Cobwebs by Karen Romano Young Read Free Book Online Page B

Book: Cobwebs by Karen Romano Young Read Free Book Online
Authors: Karen Romano Young
Tags: Fantasy, Young Adult
anybody else. Nancy felt they were all avoiding looking at
    “Well, I’m going,” Granny announced.
    “Just this one more time,” said Grandpa darkly.
    Granny Tina took a deep breath. “Rachel,” she said, “get me my canes, will you, dear?”
    Rachel unhooked the canes from the kitchen towel rack. She and Nancy helped Granny descend the curving stairs to the stoop, one on each side of her.
    Saint Christopher, the patron saint of travelers, with the baby Jesus on his shoulder, smiled from his niche beside the front door. He belonged to the landlady, who lived on the parlor floor. They were not Catholics, although Grandpa Joke used to be, thesame way Granny Tina used to be Scots Presbyterian, back in West Virginia. Now they were none of them anything, really, unless you counted Arachnids, which was more of an ethnic thing. Nonetheless they each had their ritual sayings upon leaving the house.
    “Saints preserve us,” said Grandpa.
    “Amen,” said Nancy.
    Granny said a West Virginia “Forevermore.”
    Rachel, who wasn’t leaving, said nothing. She stood in her red socks, rubbing Saint Christopher’s toe with one finger as she saw them off.

    I n the car Grandpa Joke broke the silence to say, “Let’s get ice cream when this is over. Häagen-Dazs.”
    Nancy knew it was a peace offering.
    “I second the motion,” said Granny.
    “Chocolate chocolate chip,” Nancy said.
    “Make it two of ’em,” Grandpa Joke said.
    “Rum raisin for me,” said Granny.
    “You’re not telling me everything,” said Nancy. “Why not?”
    “Not now, Nancy,” said Grandpa Joke. The tilt of Granny’s head revealed nothing. Well, Nancy would soon get her alone.
    Grandpa Joke parked in front of the house on the curved street, slammed the car door, climbed the steps, and buzzed. A small light flickered on above the front door. He disappeared inside.
    Nancy knew that her role was to wait for a sign from him to bring Granny up to the door, but she didn’t want to. Impulsively she leaned forward from the back seat and hugged her grandmother, her cheek against Granny’s leathery-soft one.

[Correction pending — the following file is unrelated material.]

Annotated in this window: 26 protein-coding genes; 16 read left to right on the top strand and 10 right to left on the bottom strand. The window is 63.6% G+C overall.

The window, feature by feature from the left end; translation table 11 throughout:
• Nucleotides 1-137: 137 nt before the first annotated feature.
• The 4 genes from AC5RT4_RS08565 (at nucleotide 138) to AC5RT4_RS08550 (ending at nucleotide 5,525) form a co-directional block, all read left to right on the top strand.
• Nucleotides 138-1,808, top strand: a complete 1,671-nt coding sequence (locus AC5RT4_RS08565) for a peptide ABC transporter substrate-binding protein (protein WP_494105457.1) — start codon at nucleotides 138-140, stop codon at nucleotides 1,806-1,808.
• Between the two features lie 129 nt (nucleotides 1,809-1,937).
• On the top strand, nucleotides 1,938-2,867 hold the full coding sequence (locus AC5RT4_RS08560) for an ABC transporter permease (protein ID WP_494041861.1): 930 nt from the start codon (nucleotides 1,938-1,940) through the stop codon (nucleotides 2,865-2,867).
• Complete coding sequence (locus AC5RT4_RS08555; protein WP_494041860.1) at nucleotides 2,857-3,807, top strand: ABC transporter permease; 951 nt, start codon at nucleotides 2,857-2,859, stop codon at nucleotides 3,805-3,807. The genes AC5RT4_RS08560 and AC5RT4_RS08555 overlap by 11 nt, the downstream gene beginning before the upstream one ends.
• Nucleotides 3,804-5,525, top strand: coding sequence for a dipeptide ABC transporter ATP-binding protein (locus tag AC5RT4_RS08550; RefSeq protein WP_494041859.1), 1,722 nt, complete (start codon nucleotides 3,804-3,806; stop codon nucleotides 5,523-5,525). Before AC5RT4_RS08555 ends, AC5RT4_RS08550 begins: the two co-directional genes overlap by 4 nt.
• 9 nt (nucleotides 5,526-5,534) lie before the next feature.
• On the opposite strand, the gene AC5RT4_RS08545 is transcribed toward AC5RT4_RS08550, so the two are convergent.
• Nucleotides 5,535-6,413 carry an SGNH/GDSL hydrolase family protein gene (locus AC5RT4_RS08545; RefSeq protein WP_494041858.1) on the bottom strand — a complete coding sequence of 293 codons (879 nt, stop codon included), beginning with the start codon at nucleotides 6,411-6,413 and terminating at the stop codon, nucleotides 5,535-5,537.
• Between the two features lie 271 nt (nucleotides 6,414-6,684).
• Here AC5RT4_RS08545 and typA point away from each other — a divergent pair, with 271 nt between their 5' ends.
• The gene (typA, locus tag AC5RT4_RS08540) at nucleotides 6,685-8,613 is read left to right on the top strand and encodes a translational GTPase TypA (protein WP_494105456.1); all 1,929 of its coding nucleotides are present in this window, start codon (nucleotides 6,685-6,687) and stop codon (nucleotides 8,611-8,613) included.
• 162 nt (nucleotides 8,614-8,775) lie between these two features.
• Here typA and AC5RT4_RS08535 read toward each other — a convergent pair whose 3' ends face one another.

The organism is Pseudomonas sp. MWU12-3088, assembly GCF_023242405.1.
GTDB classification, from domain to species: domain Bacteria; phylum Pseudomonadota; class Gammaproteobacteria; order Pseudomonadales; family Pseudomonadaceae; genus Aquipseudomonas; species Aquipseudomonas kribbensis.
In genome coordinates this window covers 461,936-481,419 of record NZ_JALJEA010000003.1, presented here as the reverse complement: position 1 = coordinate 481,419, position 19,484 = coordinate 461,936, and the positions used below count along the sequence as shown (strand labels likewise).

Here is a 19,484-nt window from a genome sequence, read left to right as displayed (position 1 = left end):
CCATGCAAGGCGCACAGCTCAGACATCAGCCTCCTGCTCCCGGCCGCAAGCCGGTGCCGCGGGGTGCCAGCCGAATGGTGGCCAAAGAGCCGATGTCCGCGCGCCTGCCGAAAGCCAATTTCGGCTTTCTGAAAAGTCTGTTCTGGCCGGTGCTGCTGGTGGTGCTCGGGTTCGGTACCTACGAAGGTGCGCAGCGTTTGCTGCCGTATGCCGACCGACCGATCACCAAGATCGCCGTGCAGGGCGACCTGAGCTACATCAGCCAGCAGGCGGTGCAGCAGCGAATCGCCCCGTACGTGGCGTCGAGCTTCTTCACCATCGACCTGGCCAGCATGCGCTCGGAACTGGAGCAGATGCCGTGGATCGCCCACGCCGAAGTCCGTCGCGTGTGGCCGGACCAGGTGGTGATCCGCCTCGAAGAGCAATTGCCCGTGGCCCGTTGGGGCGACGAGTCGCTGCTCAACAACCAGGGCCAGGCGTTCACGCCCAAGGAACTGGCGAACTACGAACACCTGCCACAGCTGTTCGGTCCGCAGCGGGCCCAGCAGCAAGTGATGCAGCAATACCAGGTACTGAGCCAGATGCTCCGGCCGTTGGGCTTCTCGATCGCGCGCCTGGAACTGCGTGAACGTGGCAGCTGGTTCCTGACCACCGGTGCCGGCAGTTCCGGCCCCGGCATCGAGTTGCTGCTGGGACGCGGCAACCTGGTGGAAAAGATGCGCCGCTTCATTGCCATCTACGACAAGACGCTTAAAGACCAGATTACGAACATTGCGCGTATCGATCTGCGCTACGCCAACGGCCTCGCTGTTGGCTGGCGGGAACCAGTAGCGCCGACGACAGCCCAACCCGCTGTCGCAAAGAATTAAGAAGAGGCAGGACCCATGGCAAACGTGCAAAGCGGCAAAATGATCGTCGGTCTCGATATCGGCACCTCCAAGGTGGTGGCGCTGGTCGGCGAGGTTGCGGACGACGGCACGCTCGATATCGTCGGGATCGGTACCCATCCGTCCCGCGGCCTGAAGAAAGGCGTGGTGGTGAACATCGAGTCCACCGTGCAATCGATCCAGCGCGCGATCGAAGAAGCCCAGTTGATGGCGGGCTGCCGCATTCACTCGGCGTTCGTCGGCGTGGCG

“Too bad I can’t drive yet,” she said. “Then I could drive us to Häagen-Dazs while we wait for Grandpa.”
    Had Granny been asleep up there in the front seat? She startled as though she had been, and her eyes darted wildly, taking in the trees and the house, dark except for one inside light. Nancy sensed Granny’s nervousness, so bright around her it almost glittered.
    “But he needs me inside, don’t you realize that, girl?”
    Granny sat straight up, staring into Nancy’s eyes. “Nothing!” she snapped.
    It wasn’t even the right word, Nancy thought. Granny had definitely lost the thread. “Don’t worry,” she told her grandmother. She sat back, not wantingGranny to notice how her heart was thumping, glad for the dark that hid her face. Glad for her knitting, too, and for her nonesuch pattern that didn’t depend on light, because it didn’t matter which color she chose, or because whatever color she chose was right. At the moment she didn’t care which of those ideas was true; she was just glad to have work to do with her hands.
    She hoped Granny wouldn’t start telling her when-I-was-young experiences; lately whenever that happened Nancy felt like running, itchy and antsy and dark. It disturbed her to feel so cranky and closed in; she used to like hearing that stuff.
Tell me what I need to know!
she thought at her grandmother.
    “Where’s Giacomo, Nancy love?” Was she awake, or sleep talking, or what?
    “He only just went in, Granny. He’ll be a little while.”
    Once this winter when Nancy had spent the night, Annette had sleep talked about the lunch table at school. “He only likes Twinkies!” she said. “Yodels taste stale.” Nancy had made fun of her for the next week, asking her who the Twinkie liker was. This, now, Granny saying strange things, reminded her of Annette’s sleep

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